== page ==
To explain what this means briefly: when you hit a key on an upright piano, a push rod (connected through a number of wooden moving parts - I'm not going into the basics of a piano action here) connected to the far end of the key moves up, throws a hammer forward onto the string whilst at the same time pulling back a damper (which normally rests against the string in a steady state scenario - i.e. piano at rest) so that the impact of the hammer against the string causes a note to be heard.

When you relieve the pressure on the key (let it up) the damper springs back against the string in order to stop the string ringing. This is pretty intuitive - we've all plonked on a piano, and as long as you hold down a key, the string will ring - until of course natural decay causes it to fade away. If you release the key earlier, then the sound is cut off abruptly. This is what dampers do.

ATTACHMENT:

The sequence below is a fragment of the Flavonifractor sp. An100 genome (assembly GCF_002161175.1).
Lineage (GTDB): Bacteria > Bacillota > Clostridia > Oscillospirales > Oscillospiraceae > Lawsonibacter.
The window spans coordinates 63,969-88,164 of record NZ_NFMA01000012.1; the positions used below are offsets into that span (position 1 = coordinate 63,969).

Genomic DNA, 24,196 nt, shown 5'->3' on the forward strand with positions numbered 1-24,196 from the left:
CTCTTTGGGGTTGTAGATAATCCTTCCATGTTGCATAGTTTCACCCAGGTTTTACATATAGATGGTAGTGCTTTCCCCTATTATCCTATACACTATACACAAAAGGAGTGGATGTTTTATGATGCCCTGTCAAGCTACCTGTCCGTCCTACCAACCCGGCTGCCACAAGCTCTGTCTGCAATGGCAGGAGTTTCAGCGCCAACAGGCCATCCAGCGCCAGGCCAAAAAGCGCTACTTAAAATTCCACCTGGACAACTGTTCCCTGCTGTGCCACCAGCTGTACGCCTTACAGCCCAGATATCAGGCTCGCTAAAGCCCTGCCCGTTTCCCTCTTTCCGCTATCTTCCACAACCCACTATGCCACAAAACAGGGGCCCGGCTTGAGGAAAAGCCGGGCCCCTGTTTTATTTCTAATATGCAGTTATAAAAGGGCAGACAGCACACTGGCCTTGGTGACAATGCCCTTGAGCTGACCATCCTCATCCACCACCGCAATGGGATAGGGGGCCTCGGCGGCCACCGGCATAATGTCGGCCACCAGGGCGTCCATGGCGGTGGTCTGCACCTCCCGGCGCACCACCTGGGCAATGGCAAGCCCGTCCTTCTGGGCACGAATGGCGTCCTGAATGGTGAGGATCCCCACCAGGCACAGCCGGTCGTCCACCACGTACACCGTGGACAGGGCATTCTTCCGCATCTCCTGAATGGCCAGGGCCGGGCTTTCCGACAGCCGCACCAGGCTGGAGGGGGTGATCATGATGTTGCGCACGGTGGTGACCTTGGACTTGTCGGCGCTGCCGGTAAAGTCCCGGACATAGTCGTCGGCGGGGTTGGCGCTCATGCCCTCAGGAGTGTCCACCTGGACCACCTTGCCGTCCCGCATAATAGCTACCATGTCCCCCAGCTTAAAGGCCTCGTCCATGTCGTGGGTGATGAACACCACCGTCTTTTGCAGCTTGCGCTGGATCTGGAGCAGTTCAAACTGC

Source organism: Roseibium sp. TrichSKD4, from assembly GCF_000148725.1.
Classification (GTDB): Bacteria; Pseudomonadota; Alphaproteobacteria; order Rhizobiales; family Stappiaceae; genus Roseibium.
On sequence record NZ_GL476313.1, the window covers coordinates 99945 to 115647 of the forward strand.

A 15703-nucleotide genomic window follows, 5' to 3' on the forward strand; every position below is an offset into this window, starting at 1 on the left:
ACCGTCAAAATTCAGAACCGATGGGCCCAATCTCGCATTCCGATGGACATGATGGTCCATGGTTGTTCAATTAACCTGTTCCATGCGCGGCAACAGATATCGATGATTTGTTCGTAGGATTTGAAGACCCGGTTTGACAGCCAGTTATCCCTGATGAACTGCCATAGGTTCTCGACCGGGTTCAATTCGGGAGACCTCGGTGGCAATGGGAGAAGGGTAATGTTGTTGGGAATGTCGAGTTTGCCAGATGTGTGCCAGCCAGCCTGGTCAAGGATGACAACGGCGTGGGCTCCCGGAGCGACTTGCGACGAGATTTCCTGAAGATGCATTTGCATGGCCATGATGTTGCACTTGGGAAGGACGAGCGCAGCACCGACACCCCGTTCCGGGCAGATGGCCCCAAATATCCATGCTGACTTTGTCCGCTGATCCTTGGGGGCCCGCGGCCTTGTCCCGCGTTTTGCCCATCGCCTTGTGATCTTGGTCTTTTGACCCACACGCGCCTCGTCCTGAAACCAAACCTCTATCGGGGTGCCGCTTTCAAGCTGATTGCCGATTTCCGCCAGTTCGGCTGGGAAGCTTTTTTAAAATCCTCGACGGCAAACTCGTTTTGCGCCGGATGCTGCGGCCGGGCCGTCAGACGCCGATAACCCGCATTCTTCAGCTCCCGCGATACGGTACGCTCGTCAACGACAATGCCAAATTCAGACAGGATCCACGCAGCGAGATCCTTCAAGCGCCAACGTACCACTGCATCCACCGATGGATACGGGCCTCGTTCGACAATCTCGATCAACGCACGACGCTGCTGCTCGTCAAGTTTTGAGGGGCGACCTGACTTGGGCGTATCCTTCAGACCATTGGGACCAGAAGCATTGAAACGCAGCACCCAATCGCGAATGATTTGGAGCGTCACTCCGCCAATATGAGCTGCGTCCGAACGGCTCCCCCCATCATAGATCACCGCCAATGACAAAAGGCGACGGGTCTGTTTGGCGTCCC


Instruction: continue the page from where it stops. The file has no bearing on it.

Now, in order for the dampers to spring back onto the string, they are springloaded with a damper spring, and there is one for each and every key on the piano. (88 keys in the case of most uprights). If the damper spring fails, then the symptom is that a given key (the one associated with the damper) will just continue ringing after you've release pressure on the key. This normally makes the piano fairly unplayable - because every time you hit the offending key, the note associated with that key keeps ringing and causes some fairly horrible modern jazz effects.

Replacing these springs is fairly straightforward.


Here's a step-by-step procedure that I used to do this. Note that some of the photos don't look too good at the size they appear on the page. Just click on any one of them to get a full resolution version!

Step 1. Remove the front of the piano, so that the action is exposed.